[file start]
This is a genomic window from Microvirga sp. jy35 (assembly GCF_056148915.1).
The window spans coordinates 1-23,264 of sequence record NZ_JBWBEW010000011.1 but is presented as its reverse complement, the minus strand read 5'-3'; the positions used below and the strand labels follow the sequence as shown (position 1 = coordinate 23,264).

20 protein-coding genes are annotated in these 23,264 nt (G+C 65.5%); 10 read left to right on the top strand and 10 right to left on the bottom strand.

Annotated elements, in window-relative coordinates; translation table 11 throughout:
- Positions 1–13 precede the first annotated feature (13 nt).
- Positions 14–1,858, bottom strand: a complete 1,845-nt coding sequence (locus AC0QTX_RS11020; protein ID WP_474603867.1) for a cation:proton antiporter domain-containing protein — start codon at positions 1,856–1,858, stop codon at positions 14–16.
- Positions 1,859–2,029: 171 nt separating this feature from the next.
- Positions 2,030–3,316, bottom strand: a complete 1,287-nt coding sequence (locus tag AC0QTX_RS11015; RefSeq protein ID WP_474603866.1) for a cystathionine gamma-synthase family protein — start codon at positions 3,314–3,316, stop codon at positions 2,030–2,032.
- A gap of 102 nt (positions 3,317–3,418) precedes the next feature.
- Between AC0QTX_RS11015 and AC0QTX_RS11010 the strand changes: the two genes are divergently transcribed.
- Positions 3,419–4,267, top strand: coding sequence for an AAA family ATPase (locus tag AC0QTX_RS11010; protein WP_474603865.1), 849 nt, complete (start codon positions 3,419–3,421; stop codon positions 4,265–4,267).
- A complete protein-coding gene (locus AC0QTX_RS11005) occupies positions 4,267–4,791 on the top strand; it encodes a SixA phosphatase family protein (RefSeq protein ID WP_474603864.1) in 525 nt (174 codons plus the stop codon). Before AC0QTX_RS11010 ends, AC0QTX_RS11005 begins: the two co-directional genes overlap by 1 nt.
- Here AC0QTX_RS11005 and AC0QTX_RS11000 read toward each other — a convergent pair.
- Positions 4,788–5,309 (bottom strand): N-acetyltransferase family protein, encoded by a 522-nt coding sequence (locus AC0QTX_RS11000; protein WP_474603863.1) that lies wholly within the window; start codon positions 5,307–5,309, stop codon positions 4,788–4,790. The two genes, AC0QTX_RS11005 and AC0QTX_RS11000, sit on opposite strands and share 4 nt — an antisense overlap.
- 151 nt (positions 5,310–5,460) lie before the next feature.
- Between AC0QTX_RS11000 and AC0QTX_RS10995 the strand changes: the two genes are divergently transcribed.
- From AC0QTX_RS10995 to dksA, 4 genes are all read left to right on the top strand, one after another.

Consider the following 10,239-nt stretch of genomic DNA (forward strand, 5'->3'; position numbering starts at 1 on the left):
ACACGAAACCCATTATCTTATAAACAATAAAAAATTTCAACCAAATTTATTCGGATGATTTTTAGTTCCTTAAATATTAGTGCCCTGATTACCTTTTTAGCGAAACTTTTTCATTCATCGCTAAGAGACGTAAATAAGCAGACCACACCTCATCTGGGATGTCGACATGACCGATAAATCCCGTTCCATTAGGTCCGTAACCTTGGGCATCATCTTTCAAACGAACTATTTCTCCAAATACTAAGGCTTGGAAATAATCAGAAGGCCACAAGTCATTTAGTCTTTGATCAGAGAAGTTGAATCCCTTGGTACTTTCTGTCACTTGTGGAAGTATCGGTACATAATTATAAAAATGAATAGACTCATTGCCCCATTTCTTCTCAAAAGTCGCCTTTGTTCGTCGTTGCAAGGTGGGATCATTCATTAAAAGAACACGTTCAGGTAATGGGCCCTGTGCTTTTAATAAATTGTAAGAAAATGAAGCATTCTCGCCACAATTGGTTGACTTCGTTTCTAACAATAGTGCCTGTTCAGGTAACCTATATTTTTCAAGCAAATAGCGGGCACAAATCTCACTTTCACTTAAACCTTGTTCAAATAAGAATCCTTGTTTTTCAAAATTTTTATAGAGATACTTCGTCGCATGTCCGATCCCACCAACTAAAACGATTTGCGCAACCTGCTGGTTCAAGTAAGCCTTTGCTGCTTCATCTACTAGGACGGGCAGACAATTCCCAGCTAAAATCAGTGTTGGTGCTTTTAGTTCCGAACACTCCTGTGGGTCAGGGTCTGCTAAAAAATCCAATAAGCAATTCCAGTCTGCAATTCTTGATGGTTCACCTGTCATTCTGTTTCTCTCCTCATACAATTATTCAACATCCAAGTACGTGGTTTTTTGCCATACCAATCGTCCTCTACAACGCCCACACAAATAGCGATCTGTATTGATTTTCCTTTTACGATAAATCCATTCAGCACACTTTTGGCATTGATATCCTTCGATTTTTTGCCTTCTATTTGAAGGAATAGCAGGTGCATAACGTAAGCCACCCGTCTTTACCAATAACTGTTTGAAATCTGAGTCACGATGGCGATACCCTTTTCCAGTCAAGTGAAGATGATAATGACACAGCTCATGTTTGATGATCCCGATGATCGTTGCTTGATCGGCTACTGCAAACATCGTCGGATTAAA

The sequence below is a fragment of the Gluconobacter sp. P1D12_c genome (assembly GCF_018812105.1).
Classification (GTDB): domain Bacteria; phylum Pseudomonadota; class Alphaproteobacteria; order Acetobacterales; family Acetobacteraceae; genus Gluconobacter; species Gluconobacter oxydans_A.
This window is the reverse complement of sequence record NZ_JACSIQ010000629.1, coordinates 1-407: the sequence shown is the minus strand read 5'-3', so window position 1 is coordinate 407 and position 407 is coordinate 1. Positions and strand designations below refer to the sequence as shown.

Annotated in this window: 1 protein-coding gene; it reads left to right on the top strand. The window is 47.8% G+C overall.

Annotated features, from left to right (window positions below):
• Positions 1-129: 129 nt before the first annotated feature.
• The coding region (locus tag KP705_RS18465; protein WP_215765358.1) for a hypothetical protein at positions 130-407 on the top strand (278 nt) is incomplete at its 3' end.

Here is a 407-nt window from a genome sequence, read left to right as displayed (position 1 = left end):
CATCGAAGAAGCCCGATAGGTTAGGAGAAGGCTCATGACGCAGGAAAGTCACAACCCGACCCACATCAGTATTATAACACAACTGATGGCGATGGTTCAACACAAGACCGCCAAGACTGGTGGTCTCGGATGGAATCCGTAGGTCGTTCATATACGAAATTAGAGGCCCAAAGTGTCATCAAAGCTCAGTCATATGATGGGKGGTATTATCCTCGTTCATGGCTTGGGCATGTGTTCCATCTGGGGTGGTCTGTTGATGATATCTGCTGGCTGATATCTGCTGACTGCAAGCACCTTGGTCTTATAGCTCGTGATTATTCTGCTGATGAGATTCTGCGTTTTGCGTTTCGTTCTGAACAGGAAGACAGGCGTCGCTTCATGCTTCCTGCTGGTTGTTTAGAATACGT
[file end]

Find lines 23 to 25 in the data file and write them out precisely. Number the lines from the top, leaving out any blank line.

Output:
Annotated in this window: 1 protein-coding gene; it reads left to right on the top strand. The window is 47.8% G+C overall.

Annotated features, from left to right (window positions below):
• Positions 1-129: 129 nt before the first annotated feature.